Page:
Stephan Nielsen – Bloomberg, 05/10/2012
Brazil’s 4 billion-real ($2.1 billion) drive to revive sugar-cane production has faltered as government bureaucracy and a curb on foreign loans choked credit needed to finance planting.
Cane refiners, who also grow the crop, couldn’t complete paperwork in time to qualify for loans from the state development bank known as BNDES before the main planting season ended last month, said Maurilio Biagi Filho, president of the ethanol producer Grupo Maubisa. In March, the government imposed a tax on overseas borrowing to stifle capital inflows that are boosting the currency.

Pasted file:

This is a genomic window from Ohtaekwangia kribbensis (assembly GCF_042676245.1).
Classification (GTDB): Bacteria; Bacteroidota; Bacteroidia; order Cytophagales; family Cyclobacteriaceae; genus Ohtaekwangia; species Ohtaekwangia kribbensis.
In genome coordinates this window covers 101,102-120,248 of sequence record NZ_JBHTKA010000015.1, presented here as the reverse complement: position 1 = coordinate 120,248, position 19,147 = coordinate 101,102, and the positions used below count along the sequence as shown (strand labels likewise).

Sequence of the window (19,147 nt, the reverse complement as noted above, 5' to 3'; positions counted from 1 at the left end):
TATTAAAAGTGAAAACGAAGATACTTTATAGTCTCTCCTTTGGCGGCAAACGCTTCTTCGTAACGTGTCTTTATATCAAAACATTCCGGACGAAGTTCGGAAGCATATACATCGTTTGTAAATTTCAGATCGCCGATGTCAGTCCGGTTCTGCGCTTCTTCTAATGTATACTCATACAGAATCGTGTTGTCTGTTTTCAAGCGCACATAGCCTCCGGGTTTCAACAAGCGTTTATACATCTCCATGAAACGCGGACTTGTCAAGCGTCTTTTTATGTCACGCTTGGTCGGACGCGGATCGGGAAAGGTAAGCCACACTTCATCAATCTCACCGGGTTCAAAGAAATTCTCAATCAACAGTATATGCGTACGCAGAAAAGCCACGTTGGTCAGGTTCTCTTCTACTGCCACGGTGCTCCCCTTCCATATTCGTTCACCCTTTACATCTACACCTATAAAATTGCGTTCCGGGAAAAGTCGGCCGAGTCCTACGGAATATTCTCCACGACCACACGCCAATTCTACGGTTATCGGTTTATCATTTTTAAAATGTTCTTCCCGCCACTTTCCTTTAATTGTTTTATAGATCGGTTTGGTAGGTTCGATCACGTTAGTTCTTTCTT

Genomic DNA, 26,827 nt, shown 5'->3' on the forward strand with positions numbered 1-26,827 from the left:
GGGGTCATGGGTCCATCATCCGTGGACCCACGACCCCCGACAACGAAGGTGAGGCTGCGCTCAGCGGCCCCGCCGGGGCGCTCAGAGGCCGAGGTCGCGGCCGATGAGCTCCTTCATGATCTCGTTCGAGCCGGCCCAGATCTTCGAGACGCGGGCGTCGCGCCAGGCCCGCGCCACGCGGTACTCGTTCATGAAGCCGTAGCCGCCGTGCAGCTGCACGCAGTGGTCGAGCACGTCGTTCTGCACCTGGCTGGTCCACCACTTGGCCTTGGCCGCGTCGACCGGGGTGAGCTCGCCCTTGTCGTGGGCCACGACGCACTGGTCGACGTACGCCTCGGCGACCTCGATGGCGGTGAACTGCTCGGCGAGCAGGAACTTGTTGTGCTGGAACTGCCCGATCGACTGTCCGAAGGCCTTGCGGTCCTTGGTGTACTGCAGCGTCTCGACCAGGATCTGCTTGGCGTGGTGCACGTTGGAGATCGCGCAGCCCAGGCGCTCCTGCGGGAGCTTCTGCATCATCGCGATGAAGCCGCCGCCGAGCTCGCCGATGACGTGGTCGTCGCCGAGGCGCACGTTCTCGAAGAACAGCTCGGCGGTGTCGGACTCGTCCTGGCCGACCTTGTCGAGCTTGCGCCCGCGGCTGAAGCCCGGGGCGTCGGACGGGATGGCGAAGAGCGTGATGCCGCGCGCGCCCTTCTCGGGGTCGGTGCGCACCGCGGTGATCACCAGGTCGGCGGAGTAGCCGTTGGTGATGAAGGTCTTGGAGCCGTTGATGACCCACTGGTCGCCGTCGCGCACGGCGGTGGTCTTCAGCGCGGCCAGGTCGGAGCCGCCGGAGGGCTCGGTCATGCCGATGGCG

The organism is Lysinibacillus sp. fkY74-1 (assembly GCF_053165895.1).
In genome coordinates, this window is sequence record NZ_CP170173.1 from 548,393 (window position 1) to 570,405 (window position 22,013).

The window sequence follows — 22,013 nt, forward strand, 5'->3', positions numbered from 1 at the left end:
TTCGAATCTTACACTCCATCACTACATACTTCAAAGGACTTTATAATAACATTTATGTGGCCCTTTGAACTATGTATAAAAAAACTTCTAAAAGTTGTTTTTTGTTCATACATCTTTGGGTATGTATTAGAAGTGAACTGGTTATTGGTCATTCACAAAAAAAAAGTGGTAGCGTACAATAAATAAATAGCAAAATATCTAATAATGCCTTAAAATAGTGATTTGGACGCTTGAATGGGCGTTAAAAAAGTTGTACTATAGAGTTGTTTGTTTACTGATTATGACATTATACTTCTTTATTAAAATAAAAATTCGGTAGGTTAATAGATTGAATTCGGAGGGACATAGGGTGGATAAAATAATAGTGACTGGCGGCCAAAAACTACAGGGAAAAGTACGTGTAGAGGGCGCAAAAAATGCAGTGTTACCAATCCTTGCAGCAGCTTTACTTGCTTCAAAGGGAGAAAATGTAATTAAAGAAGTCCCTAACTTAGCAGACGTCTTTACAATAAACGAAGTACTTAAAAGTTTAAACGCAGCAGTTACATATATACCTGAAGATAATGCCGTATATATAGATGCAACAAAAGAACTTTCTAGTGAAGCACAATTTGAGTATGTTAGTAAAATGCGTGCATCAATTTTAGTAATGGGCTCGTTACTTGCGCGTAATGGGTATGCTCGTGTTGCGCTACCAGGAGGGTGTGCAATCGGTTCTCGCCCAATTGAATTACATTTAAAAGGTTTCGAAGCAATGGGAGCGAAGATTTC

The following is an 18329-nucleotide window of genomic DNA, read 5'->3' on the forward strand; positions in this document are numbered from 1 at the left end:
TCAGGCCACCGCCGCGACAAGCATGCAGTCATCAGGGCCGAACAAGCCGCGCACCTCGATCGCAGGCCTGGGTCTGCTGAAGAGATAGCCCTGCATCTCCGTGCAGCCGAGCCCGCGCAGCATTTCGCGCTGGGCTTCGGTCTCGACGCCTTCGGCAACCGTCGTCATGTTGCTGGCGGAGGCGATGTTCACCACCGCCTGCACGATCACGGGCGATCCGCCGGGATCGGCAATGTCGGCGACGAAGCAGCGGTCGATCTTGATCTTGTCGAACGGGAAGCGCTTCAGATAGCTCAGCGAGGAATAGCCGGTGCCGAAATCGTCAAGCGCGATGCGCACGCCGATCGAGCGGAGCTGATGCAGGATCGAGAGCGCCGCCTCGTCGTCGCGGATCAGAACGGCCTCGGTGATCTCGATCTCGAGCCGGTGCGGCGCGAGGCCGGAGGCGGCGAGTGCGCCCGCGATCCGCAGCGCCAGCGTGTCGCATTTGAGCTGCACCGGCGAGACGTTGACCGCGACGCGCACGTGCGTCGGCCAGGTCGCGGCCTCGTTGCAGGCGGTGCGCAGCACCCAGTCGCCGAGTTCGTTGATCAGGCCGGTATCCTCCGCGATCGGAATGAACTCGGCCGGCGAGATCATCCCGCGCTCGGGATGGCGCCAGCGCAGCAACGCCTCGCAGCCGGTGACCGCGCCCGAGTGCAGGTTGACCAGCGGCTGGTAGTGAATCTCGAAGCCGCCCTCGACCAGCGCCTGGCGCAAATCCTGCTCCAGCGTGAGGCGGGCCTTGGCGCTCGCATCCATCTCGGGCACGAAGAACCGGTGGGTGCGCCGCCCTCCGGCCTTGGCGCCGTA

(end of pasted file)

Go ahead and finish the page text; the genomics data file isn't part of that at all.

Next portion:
The shortage of credit dried up funds for replacing older sugar-cane stalks, which must be renewed every five years to maintain yields. At least eight of the nation’s 420 processing mills are idle because of a lack of cane, threatening Brazil’s lead over the U.S. as the biggest ethanol exporter. Brazil is the world’s largest sugar producer.